Outdoors Angle: Deepwater Crappies

The Flag Outdoors Expert Steve Carney has your weekly Outdoors Angle right here!

     Mid to late January is when we start seeing the crappies and bluegills transition into deep water basins on most lakes here in the northwest. The  shallow water bite has subsided and now we turn our efforts to the deepest water on any given lake looking for active schools of panfish.

     This deep water phenomenon coincides with the new hatches of insects and larvae that are now coming from these deep, muddy basins. These are easily detected by the little green lines that rise from the bottom and proceed to the surface. These are the actual critters hatching from the bottom. These little green lines rise together in unison and move exactly the same speed so you know it's not fish but rather the hatch. These hatches usually begin around sunset but it's not uncommon to find them during daylight hours. Why they start hatching when the sun goes down is unknown to this angler but I have seen this pattern for decades. I assume it has something to do with sunlight penetration and light intensity.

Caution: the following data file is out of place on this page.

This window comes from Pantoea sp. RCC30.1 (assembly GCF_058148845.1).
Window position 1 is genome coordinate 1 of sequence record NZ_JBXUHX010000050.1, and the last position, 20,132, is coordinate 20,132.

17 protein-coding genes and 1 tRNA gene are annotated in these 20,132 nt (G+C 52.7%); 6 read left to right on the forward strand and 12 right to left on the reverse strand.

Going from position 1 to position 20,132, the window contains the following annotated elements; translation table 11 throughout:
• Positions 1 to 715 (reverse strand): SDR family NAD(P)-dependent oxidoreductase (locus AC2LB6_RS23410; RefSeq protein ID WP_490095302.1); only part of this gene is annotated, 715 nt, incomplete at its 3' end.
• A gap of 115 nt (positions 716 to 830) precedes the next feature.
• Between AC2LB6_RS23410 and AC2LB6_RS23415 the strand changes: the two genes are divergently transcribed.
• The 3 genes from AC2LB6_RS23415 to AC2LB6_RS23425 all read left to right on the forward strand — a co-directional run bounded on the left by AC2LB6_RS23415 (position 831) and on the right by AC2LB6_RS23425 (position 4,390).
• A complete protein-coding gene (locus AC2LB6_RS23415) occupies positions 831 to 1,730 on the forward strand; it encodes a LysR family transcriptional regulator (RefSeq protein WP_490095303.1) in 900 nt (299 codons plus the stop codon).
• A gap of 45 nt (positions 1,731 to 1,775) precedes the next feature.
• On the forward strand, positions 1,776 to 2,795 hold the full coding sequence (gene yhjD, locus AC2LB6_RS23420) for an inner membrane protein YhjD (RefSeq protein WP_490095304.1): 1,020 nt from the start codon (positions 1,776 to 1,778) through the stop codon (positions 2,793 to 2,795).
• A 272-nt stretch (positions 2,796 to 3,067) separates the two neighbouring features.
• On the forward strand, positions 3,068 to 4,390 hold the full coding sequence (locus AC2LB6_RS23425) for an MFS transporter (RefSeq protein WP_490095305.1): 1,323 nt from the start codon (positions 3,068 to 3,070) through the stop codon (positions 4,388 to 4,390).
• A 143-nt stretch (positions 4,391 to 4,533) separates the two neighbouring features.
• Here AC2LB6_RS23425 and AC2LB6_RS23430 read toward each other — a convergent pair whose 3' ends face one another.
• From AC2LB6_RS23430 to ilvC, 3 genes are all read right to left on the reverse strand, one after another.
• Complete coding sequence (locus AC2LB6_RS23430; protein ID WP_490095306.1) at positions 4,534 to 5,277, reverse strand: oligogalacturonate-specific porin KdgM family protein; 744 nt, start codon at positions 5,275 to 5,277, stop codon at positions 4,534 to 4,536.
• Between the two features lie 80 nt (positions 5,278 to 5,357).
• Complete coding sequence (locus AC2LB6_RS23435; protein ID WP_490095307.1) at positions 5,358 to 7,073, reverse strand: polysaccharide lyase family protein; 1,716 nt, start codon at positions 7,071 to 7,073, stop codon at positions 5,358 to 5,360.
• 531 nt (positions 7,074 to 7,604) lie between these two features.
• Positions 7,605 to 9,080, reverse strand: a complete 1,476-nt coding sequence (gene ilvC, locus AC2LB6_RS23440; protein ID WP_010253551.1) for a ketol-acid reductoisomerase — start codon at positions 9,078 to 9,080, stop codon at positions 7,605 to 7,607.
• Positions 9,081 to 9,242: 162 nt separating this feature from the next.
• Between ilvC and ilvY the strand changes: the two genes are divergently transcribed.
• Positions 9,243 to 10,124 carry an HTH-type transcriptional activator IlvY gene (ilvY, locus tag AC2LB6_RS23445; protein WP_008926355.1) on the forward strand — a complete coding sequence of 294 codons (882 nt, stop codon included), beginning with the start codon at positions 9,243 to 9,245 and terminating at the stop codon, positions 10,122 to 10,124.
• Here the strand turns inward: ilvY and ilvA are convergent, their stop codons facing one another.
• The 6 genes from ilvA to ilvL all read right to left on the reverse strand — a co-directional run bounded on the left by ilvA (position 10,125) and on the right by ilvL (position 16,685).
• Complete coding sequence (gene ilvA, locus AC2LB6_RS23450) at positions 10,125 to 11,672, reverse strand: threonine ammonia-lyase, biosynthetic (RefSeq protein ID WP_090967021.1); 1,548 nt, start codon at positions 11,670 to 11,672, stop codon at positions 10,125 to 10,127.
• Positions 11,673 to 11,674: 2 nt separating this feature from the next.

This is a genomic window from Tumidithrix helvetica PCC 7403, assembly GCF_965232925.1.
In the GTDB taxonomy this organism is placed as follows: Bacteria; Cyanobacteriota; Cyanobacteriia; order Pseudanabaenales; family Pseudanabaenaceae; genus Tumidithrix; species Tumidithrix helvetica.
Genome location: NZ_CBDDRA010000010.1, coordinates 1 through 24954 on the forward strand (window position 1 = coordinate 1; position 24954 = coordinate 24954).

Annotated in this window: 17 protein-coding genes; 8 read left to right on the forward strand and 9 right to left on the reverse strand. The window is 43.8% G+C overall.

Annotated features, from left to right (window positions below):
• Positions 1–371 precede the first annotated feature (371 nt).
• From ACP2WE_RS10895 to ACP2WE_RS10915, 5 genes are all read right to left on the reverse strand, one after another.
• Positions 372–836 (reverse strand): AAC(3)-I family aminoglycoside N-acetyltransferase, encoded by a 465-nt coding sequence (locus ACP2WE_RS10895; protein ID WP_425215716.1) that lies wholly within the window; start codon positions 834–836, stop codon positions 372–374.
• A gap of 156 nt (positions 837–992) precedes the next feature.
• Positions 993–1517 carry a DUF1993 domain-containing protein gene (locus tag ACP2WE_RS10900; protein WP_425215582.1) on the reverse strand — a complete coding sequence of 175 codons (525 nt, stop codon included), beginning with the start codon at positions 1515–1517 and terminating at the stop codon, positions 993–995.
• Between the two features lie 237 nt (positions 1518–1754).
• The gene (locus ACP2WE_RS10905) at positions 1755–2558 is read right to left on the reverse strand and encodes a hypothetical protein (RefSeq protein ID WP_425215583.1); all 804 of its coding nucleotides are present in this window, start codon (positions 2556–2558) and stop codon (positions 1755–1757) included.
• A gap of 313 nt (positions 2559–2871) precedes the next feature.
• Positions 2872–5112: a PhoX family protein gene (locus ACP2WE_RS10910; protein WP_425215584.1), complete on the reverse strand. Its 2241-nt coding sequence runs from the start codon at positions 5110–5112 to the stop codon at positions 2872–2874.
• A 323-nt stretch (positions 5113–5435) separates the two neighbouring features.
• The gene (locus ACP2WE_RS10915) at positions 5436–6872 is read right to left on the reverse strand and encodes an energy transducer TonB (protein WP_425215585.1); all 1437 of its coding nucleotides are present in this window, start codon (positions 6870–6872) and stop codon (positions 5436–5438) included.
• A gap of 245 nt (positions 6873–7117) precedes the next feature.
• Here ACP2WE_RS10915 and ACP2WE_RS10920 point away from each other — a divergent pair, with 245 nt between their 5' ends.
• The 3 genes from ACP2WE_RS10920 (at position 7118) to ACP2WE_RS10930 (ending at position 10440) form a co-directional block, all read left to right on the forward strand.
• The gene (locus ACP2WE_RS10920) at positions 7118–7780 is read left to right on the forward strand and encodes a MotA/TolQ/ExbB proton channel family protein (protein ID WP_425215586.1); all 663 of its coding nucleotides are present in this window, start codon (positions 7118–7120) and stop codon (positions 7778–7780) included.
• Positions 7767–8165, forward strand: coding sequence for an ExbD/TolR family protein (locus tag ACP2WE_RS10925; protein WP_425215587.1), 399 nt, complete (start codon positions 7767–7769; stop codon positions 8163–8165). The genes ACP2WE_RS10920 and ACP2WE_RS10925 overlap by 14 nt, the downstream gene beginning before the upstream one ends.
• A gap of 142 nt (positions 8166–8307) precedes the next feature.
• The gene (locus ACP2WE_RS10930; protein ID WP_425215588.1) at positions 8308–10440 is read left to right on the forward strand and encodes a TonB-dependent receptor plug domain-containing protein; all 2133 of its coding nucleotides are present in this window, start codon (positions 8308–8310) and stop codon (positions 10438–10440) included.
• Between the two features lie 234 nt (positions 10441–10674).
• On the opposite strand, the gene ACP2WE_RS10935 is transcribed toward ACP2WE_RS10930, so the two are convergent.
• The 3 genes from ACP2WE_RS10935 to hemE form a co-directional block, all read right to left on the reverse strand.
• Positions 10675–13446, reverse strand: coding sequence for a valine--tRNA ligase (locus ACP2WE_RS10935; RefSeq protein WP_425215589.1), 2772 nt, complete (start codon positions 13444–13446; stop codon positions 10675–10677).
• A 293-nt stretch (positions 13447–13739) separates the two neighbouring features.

When you are on your chosen lake, head to the deepest water and use your electronics to scan these deep water basins and look for fish and hatches first before dropping a line. Sometimes you have to drill a dozen holes to find the motherload. Keep moving and investigating. When you hit the jackpot, it's an amazing feeling.....success!

Steve Carney is The Flag WZFG Outdoors expert. He can be heard every Thursday morning at 8:05 on AM 1100 WZFG. Check out his weekly podcast on am1100theflag.com and hear his Outdoors Angle reports every Friday on AM 1100 WZFG. You can also visit stevecarneyoutdoors.com for more information.